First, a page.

Jim Woodring

Jim Woodring’s comics capture dream atmosphere and logic more effectively than any other I’ve come across (with the possible exception of Jesse Reklaw’s “Slow Wave,” which I would also recommend but which is a little different in that it illustrates dreams submitted by the public).

Most of Woodring’s books involve the adventures of a character named “Frank,” who looks almost like something you’d see in a Disney or Looney Tunes cartoon. But while there are amusing moments, these wordless comics tend toward the phantasmagorical.

For a good introduction to Woodring, I’d look for either “The Frank Book,” a large collection of short stories and other art, or “Weathercraft,” a shorter book that tells a single story.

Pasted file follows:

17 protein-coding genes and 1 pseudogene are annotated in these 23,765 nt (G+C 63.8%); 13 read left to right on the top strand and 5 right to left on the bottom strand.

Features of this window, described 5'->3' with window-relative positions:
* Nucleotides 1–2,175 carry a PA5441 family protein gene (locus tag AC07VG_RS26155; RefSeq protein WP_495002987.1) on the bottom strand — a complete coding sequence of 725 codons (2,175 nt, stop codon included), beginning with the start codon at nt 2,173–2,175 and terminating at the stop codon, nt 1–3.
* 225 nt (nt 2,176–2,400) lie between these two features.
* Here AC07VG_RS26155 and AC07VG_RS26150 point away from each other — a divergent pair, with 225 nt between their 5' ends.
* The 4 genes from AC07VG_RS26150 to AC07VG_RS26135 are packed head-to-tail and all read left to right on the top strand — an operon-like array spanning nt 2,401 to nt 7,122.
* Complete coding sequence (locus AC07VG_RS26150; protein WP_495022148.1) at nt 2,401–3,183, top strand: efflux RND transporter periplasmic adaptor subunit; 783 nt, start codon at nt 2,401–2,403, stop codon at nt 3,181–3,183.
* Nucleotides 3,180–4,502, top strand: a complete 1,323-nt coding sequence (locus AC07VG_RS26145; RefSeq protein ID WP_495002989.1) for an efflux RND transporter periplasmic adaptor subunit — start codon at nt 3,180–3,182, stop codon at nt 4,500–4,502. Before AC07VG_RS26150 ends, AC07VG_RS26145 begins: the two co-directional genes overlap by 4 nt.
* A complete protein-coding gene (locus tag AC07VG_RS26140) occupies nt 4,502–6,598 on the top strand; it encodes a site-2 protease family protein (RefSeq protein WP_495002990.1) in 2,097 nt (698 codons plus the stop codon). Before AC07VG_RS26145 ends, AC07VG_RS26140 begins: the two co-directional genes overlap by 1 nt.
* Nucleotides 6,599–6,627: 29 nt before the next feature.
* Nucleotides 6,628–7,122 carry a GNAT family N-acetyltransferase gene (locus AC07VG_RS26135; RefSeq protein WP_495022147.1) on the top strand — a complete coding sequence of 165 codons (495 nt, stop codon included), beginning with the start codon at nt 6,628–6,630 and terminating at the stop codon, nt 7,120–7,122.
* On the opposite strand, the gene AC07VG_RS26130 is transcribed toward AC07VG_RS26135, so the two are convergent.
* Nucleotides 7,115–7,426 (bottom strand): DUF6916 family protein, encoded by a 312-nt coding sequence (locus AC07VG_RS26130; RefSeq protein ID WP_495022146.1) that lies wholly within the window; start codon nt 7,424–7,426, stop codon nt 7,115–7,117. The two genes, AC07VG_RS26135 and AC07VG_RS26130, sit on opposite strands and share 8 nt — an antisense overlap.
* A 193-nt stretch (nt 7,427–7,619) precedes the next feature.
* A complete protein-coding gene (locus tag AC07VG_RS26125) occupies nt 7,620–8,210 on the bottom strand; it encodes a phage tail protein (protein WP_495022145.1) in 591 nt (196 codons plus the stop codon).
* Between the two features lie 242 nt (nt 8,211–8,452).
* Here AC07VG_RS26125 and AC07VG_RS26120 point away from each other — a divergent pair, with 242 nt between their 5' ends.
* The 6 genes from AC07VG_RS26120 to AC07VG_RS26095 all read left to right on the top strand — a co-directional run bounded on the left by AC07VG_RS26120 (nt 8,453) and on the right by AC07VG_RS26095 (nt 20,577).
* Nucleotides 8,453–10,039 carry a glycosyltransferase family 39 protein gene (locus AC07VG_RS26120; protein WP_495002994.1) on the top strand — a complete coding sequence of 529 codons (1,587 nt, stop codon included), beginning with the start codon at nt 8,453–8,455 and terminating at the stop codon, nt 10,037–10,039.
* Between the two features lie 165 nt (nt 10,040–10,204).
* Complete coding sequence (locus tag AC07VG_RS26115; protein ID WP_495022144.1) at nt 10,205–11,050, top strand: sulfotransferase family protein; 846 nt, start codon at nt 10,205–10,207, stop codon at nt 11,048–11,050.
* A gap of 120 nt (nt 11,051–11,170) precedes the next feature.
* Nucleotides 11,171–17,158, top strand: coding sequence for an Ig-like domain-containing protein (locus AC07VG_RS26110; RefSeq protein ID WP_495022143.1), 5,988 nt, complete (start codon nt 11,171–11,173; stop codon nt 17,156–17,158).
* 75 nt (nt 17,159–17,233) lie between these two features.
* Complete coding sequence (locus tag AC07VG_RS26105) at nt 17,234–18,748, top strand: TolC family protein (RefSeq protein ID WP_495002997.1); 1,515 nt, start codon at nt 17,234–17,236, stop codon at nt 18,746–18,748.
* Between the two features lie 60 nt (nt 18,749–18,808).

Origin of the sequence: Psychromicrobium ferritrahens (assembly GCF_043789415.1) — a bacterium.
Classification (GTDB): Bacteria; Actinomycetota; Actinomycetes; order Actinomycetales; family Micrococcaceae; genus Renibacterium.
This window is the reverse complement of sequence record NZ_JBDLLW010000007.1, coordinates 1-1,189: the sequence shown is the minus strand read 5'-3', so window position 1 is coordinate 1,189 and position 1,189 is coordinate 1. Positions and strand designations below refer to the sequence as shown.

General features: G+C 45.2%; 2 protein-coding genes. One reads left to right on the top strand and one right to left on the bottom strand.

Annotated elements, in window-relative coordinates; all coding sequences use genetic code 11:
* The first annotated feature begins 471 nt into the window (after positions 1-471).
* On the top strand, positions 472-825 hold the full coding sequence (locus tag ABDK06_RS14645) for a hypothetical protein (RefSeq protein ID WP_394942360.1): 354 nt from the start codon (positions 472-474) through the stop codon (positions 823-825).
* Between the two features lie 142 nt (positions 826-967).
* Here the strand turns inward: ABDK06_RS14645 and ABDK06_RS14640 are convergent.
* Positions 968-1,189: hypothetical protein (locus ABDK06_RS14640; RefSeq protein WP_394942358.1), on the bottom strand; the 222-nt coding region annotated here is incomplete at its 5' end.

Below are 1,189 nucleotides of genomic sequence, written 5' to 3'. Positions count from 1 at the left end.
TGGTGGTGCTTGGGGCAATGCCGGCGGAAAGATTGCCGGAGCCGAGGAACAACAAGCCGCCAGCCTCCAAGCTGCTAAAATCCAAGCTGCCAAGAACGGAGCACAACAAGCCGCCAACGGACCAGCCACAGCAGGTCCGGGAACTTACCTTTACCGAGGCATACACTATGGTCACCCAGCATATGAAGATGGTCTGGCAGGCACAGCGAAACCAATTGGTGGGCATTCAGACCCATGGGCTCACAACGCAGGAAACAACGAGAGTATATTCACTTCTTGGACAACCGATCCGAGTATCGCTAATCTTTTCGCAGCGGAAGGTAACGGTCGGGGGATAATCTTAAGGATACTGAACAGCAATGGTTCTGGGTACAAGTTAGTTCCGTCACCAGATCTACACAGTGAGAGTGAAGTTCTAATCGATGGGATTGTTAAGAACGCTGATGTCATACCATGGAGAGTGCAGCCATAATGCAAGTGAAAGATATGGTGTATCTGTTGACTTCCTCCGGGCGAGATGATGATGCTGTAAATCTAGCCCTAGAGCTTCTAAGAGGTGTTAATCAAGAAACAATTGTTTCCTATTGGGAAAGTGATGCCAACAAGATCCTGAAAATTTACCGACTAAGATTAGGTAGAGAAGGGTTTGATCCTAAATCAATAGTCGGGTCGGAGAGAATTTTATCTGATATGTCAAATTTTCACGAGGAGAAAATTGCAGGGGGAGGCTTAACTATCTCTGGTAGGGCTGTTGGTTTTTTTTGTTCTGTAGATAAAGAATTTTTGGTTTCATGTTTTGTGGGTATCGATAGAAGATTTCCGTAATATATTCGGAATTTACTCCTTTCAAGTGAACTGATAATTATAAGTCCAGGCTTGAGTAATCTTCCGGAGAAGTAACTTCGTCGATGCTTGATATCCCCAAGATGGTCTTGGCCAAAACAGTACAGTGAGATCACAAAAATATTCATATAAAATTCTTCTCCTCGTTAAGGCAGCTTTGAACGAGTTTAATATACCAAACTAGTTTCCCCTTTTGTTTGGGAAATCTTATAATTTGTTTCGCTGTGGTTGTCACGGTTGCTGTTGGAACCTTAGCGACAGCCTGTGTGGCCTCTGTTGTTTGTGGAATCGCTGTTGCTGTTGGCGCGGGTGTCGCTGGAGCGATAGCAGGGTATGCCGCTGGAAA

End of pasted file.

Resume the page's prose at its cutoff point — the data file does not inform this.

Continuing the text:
If you’re already familiar with Woodring, what motivated me to create this post now is a new documentary. The film consists primarily of Woodring discussing his art and his background as he works. I found it fascinating. You can watch it for free online if you’re so inclined.

The Illumination of Jim Woodring from Chris Brandt on Vimeo.



Detail from one of my favorite pieces by Woodring:

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